States, the United Mexican States, a state of
the United Mexican States, Canada, or a
province of Canada;
(2) transfers an inspection certificate from
a windshield or location to another
windshield or location;
(3).(4),(5) (deal with emissions
requirements and are not germane to the case
at bar.
(b) A person commits an offense if the
person:
(1) makes or possesses with the intent to
sell, circulate, or pass , a counterfeit
inspection certificate or insurance document;
or
(2) possesses any part of a stamp, dye,
plate, negative, machine, or other device,
that is used or designated for use in making
a counterfeit inspection certificate or
insurance document.
(c) The owner of a vehicle commits an
offense if the owner knowingly allows the
vehicle to be registered or operated while the
vehicle displays an inspection certificate in
violation of Subsection (a).
(d) An offense under Subsection (a) or (c)
is a Class B misdemeanor. An offense under
Subsection (b) is a third degree felony unless
the person acts with intent to defraud or
harm another person, in which event the
offense is a second degree felony.
(e) In this section:
(1) "Counterfeit" means an imitation of a
document that is printed, engraved, copied,
photographed, forged, or manufactured by
a person not authorized to take that action
under:
(A) this chapter, rules adopted under this
chapter, or other law of this state; or
(B) a law of another state, the United
States, the United Mexican States, a state of
the United Mexican States, Canada, or a
province of Canada;
(2) "Inspection certificate" means a
document that is printed, manufactured, or
made, by the department or an aurhorized
agent of the department for issuance after a
vehicle passes an inspection performed under
this chapter.
(3) (A) and (B) germane only to insurance
documents.
(4) "Person" includes an inspection station
or inspector.
(f) Notwithstanding Subsection (c), an
offense under Subsection (a) (1) that involves
a fictitious inspection certificate is a Class B
misdemeanor.
III. No Felony Jurisdiction
Because the conduct purportedly
proscribed by this indictment (TEX.
PENAL CODE ANN. § 37.10 (Vernon
1973)) is the subject ofa more specific, more
recently enacted misdemeanor statute (Tex.
Trans. Code Ann. Section 548.603 (Vernon,
1995)) , this court lacks jurisdiction, and the
indictment ought to be quashed. It is a well
settled principal of code construction that
when a general and a specific statute conflict,
16 • DOCKET CALL August / September 1999
Sheep in  Wolves' Clothes (continued) 
the special statute controls. See, e.g. State v.
Eversole, 889 S.W2d 418, 425 (Tex. App.-
Houston [14th Disr.] 1994, per. ref'd);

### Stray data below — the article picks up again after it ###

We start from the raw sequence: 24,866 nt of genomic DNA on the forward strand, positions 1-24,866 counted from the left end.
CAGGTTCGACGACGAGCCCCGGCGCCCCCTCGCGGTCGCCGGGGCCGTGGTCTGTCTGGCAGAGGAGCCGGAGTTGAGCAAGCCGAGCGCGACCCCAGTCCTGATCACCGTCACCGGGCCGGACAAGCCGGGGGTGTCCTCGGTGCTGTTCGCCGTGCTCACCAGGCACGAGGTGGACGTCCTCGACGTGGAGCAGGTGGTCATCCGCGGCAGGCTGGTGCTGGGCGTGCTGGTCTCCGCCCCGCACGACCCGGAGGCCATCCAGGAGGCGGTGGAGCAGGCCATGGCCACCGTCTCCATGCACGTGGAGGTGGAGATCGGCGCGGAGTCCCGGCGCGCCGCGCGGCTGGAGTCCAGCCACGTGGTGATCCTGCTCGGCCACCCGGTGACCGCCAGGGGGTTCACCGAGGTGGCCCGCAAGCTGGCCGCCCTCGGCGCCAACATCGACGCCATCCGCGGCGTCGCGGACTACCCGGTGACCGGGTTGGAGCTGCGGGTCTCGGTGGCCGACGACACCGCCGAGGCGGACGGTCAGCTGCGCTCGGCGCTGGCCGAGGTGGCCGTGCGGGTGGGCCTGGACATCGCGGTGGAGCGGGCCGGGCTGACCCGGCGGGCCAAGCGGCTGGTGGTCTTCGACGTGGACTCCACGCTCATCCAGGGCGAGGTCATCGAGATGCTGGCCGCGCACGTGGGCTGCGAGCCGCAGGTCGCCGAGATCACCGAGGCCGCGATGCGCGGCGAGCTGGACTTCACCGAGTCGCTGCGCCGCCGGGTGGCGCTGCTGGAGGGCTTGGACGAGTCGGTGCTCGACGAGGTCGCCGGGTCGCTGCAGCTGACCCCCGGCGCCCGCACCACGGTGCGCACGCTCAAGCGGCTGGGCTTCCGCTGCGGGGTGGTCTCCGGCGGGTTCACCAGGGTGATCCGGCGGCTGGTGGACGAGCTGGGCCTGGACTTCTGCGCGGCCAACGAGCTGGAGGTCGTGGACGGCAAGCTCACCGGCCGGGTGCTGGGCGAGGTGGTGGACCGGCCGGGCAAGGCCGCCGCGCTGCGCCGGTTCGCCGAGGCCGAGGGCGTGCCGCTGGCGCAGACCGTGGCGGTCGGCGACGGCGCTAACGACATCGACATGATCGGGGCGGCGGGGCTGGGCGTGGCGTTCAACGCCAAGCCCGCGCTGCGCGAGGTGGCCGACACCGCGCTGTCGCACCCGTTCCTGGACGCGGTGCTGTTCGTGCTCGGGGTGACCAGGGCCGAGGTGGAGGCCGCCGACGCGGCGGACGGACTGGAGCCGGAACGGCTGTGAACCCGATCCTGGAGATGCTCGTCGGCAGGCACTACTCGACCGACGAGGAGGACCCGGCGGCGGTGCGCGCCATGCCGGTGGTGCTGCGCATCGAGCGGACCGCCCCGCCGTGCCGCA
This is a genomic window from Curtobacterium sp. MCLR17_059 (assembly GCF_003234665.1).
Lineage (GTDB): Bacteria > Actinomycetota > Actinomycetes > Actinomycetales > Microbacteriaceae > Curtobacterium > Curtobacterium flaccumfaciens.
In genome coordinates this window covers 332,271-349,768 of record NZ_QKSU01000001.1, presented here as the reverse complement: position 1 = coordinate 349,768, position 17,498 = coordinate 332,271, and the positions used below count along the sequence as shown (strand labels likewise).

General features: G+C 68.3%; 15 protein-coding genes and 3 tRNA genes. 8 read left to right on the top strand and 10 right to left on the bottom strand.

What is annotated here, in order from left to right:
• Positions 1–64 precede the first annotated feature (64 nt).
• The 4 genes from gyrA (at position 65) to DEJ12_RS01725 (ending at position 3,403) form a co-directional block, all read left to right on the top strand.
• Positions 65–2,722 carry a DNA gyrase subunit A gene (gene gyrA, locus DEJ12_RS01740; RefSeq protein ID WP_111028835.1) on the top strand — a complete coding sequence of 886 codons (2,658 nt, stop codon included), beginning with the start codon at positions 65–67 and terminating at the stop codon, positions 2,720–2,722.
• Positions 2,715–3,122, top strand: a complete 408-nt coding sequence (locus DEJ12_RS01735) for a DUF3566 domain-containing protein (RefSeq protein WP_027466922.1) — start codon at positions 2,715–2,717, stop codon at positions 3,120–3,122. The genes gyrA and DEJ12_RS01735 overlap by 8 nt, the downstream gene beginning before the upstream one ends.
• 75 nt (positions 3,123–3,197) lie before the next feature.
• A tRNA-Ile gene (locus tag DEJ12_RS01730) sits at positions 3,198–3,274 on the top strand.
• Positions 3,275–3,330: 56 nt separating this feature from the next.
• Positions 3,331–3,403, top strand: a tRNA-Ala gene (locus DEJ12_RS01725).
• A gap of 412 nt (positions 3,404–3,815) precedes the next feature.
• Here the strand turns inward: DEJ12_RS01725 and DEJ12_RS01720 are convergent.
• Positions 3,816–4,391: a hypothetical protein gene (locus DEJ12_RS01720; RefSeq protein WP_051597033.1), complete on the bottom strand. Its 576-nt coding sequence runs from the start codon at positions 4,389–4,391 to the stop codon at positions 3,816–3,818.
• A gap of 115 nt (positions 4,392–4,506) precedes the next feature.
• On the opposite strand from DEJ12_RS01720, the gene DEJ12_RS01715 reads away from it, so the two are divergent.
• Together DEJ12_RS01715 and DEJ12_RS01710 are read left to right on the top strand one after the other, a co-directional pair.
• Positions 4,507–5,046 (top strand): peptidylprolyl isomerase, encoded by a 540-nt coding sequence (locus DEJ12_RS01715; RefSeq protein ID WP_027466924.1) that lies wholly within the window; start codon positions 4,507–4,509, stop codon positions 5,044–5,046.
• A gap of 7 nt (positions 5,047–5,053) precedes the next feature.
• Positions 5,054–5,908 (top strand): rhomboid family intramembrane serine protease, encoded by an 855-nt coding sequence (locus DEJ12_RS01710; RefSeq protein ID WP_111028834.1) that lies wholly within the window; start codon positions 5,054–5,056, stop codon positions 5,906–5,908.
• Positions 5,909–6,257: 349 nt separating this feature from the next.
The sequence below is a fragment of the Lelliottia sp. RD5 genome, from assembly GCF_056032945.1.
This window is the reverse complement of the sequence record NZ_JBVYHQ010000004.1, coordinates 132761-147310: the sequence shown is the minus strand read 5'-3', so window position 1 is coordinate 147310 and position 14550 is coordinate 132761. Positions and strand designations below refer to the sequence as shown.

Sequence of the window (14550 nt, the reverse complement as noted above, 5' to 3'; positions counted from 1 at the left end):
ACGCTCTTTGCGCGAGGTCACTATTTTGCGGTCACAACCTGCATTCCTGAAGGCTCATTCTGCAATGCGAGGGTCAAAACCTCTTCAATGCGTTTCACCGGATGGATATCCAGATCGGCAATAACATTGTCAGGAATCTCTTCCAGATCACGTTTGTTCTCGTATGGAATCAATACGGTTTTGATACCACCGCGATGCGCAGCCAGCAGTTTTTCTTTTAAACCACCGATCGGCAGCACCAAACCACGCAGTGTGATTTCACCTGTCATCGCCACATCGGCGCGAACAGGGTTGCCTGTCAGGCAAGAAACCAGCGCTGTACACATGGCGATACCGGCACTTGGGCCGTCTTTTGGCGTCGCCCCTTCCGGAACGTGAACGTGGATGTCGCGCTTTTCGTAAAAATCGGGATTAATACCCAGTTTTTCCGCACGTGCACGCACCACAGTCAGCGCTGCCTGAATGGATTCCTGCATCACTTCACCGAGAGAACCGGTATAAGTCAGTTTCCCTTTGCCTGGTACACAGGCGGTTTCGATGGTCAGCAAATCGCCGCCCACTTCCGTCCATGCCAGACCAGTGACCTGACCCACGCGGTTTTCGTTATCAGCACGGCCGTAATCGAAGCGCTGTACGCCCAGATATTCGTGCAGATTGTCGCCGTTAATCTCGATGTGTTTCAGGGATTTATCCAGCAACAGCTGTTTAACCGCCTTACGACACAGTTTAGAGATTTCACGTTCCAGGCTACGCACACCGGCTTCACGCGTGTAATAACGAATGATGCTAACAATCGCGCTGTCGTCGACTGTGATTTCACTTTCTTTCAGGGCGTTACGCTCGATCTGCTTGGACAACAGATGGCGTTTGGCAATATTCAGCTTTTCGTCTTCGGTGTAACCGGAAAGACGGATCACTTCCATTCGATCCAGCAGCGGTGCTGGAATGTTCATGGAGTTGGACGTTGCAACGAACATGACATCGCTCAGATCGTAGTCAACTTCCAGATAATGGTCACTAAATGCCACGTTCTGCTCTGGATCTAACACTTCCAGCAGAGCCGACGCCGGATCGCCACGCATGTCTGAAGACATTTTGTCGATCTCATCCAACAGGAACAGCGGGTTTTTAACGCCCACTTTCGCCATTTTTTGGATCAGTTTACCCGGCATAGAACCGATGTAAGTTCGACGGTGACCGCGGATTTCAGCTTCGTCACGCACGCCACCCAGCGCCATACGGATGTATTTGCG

Ogilvie v. State, 711 S.W2d 365 (Tex .
App.-Dallas 1986, per. ref'd). And when a
general statute and a more specific statute
both proscribe a defendant's conduct, he
should be charged under the more specific
statute. Cheney v. State, 755 S.W.2d 123,
126 (Tex. Crim. App. 1988). If there are
irreconcilable conflicts between statutes as
to elements of proof or penalties for the same
conduct, then the more specific statute
controls. Rodriguez v. State, 879 S.W.2d
283,285 (Tex. App.-Houston [14th Disr.]
pet. ref'd). These principals of in pari materia
are codified in the Government Code.
TEXGOV'TCODEANN. § 311 er. seq.
provides in pertinent part,
(i) Special provisions prevail over general.
(a) If a general provision conflicts with a
special or local provision, the provisions shall
be construed, if possible, so that effect is
given to both.
(b) If the conflict between the general
provision and the special or local provision
is irreconcilable, the special or local provision
prevails as an exception to the general
provision, unless the general provision is the
later enactment, and the manifest intent is
that the general provision prevail.
TEXGOV'TCODEANN. § 311 er. seq.
\1C'"here the special statute is complete and
specific within itself, it controls even though
other statutes concerning the same subject
matter contain requirements not enumerated
in the special statute. Williams v. State, 641
S.W2d 236, 238 (Tex. Crim. App. 1982);
Jones v. State, 552 S.W2d 836, 837 (Tex.
Crim. App. 1977); Sarratt v. State, 543
S.W2d 391, 392 (Tex. Crim. App. 1976).
TEX PENAL CODEANN. § 37.10 and
Tex. Trans. Code Ann. section 548.603 both
proscribe the same conduct. Although 37. 10
is broader, in the instant application, both
statutes deal with the same general subject
matter and the same persons or class of
persons. In the context of this prosecution,
they have the same purpose. Moreover, Tex.
Trans. Code Ann . section 548 .603 is
complete as well as specific. 548.603 levies
out misdemeanor punishment when the
offense is displaying a counterfeit sticker, but
it also mandates harsher felony punishment
for possession with intent to sell, or for
possession of the implements necessary to
manufacture th e documents (See,
subsections (a) and (b) respectively.) This
makes sense. It is a complete scheme. Mere
possessors or displayers of the fraudulent
documents suffer misdemeanor penalties
while those who produce them do so at the
peril of a felony conviction. TEX PENAL
CODE ANN. § 37. 10 lacks this distinction,
is not complete, and therefore has been